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Increasing Community Resilience in Oecusse

Language: English | Tetun

Project Purpose:

To protect community water sources through the adoption of micro-watershed management technologies and a community-based natural resources management approach.


Oecusse-Ambeno Administrative Region

Key Counterpart:

Special Economic Zones for Social Market Economy (ZEESM)


May 2015 — May 2020

Cooperative Agreement:


Partner Contact:

World Neighbors, Inc.

Edd Wright

Regional Director for Southeast Asia

Bali, Indonesia

Email: ewright@wn.org

USAID Contact:

Candido Conceição

Project Management Specialist

Email: usaid-timor-leste-info@usaid.gov



USAID’s Increasing Community Resilience in Oecusse (ICRO) focuses on communities that are mostly located in remote, uphill locations, where road infrastructure is poor and access during the wet season is difficult.  The lack of clean water sources, sanitation, and poor hygienic practices in the area lead to many preventable health problems.  Many of the water sources are contaminated, resulting in a host of water-borne diseases such as diarrhea, which particularly affect the elderly and children under five. USAID is helping communities across the region improve their access to clean water, manage their water sources and improve their diets and increase their financial security by introducing conservation agriculture, fostering community savings groups and training water management committees.

ICRO Timor-Leste

Major Achievements:

  • Achieved the target of 80 protected clean water sites, which now serve households from 110 neighborhoods, representing a third of Oecusse’s population. Access to water has allowed people to diversify and increase agricultural production, which increases food security.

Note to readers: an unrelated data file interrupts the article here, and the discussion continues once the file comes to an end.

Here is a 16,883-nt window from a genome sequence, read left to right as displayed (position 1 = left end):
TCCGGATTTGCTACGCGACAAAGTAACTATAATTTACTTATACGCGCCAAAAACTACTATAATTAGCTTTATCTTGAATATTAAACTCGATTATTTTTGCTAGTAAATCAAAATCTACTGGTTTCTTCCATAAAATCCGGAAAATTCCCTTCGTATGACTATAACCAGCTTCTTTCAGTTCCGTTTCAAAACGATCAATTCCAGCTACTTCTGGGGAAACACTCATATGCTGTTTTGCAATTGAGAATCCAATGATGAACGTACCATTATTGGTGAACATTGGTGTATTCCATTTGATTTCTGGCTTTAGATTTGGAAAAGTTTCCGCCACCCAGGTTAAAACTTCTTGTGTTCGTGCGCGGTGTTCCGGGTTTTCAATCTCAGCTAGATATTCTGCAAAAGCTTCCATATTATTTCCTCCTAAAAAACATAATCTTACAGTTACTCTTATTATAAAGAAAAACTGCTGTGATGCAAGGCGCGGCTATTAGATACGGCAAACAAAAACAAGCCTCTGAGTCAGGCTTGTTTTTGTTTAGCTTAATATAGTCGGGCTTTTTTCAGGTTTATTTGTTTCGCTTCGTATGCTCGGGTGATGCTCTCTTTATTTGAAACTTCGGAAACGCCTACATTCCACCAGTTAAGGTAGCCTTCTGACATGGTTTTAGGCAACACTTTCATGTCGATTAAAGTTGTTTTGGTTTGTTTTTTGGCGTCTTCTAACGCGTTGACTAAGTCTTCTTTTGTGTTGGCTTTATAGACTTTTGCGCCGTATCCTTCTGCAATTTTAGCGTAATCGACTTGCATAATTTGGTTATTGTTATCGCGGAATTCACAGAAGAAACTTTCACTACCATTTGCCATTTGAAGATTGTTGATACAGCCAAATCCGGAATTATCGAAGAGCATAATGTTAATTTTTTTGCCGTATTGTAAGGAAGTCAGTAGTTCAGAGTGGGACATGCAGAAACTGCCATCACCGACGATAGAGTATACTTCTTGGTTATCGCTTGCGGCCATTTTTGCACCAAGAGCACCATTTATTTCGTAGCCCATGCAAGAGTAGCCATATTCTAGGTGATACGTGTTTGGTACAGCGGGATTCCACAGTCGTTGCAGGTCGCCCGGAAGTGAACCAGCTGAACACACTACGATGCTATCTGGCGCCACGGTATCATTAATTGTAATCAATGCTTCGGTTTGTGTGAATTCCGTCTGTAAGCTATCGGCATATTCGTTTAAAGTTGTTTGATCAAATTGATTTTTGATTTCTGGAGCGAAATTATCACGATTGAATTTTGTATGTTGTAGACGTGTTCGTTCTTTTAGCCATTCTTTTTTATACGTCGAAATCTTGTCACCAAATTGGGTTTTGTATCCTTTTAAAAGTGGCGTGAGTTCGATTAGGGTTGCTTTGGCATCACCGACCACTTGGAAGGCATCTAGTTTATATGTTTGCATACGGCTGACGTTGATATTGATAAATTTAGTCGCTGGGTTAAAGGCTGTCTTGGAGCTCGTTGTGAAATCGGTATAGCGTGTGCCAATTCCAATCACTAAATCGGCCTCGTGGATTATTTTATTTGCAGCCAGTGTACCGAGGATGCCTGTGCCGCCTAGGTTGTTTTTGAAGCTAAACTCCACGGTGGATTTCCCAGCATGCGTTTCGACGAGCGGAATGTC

• The potential for sustainability is being improved by 36 stronger savings and credit associations increasingly capable of procuring repair services for their water systems.
  • Exceeded the target for the number of farmers per farm group trained to use new agricultural technology.
  • Three additional neighborhoods asked to join ICRO’s sanitation component, bringing the number to 16.
  • Two of the 16 neighborhoods were declared open defecation free in FY 2018 while 82 percent of participating households now have access to toilets.
  • Coordination with the water and Sanitation Department in Oecusse resulted in a 2018 budget that includes funds for building new rural community water systems; establishing a billing system for an urban water system; and, important for ICRO, repairing and rehabilitating a number of existing rural water systems and the recruitment of new staff. The pending 2019 budget also includes money to rehabilitate more rural water systems.

Last updated: August 29, 2019

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